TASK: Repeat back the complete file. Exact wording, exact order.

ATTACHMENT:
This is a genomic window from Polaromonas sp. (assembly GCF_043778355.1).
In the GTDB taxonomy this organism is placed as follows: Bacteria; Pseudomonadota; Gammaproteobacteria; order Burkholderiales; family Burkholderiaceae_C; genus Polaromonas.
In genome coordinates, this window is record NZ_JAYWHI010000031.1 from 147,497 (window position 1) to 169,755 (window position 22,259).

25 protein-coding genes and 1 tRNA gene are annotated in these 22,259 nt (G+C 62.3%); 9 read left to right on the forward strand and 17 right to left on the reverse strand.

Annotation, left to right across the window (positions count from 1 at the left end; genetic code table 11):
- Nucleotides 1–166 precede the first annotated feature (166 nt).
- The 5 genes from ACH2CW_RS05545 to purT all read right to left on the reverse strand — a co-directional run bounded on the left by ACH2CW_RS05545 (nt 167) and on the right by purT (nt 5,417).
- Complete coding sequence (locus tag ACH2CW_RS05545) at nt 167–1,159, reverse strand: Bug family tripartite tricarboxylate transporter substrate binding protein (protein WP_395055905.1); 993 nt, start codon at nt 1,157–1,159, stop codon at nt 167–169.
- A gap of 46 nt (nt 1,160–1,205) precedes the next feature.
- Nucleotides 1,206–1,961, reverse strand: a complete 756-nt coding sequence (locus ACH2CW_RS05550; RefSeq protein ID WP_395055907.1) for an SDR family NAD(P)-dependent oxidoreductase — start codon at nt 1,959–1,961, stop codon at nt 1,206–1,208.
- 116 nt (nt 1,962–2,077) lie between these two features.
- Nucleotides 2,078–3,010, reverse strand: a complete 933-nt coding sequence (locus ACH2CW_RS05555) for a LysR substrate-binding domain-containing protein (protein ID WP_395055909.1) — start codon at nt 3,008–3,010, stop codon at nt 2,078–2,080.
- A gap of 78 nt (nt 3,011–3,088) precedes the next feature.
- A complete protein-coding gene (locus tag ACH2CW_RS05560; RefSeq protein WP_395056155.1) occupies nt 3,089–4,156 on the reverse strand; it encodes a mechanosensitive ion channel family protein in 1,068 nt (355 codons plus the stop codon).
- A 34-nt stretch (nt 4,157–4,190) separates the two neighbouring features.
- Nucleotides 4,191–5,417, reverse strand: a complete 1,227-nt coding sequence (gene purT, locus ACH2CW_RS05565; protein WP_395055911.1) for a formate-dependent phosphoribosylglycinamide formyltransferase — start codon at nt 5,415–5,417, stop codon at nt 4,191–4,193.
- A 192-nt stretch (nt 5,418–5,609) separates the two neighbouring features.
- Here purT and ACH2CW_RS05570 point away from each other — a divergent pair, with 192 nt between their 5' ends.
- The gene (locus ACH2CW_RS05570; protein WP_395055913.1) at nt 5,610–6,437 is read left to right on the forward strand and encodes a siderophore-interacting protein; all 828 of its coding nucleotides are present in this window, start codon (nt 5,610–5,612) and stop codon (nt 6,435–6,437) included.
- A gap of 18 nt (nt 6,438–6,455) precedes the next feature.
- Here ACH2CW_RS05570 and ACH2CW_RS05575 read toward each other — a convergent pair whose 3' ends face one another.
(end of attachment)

This is a genomic window from Polaromonas sp. (assembly GCF_043778355.1).
In the GTDB taxonomy this organism is placed as follows: Bacteria; Pseudomonadota; Gammaproteobacteria; order Burkholderiales; family Burkholderiaceae_C; genus Polaromonas.
In genome coordinates, this window is record NZ_JAYWHI010000031.1 from 147,497 (window position 1) to 169,755 (window position 22,259).

25 protein-coding genes and 1 tRNA gene are annotated in these 22,259 nt (G+C 62.3%); 9 read left to right on the forward strand and 17 right to left on the reverse strand.

Annotation, left to right across the window (positions count from 1 at the left end; genetic code table 11):
- Nucleotides 1–166 precede the first annotated feature (166 nt).
- The 5 genes from ACH2CW_RS05545 to purT all read right to left on the reverse strand — a co-directional run bounded on the left by ACH2CW_RS05545 (nt 167) and on the right by purT (nt 5,417).
- Complete coding sequence (locus tag ACH2CW_RS05545) at nt 167–1,159, reverse strand: Bug family tripartite tricarboxylate transporter substrate binding protein (protein WP_395055905.1); 993 nt, start codon at nt 1,157–1,159, stop codon at nt 167–169.
- A gap of 46 nt (nt 1,160–1,205) precedes the next feature.
- Nucleotides 1,206–1,961, reverse strand: a complete 756-nt coding sequence (locus ACH2CW_RS05550; RefSeq protein ID WP_395055907.1) for an SDR family NAD(P)-dependent oxidoreductase — start codon at nt 1,959–1,961, stop codon at nt 1,206–1,208.
- 116 nt (nt 1,962–2,077) lie between these two features.
- Nucleotides 2,078–3,010, reverse strand: a complete 933-nt coding sequence (locus ACH2CW_RS05555) for a LysR substrate-binding domain-containing protein (protein ID WP_395055909.1) — start codon at nt 3,008–3,010, stop codon at nt 2,078–2,080.
- A gap of 78 nt (nt 3,011–3,088) precedes the next feature.
- A complete protein-coding gene (locus tag ACH2CW_RS05560; RefSeq protein WP_395056155.1) occupies nt 3,089–4,156 on the reverse strand; it encodes a mechanosensitive ion channel family protein in 1,068 nt (355 codons plus the stop codon).
- A 34-nt stretch (nt 4,157–4,190) separates the two neighbouring features.
- Nucleotides 4,191–5,417, reverse strand: a complete 1,227-nt coding sequence (gene purT, locus ACH2CW_RS05565; protein WP_395055911.1) for a formate-dependent phosphoribosylglycinamide formyltransferase — start codon at nt 5,415–5,417, stop codon at nt 4,191–4,193.
- A 192-nt stretch (nt 5,418–5,609) separates the two neighbouring features.
- Here purT and ACH2CW_RS05570 point away from each other — a divergent pair, with 192 nt between their 5' ends.
- The gene (locus ACH2CW_RS05570; protein WP_395055913.1) at nt 5,610–6,437 is read left to right on the forward strand and encodes a siderophore-interacting protein; all 828 of its coding nucleotides are present in this window, start codon (nt 5,610–5,612) and stop codon (nt 6,435–6,437) included.
- A gap of 18 nt (nt 6,438–6,455) precedes the next feature.
- Here ACH2CW_RS05570 and ACH2CW_RS05575 read toward each other — a convergent pair whose 3' ends face one another.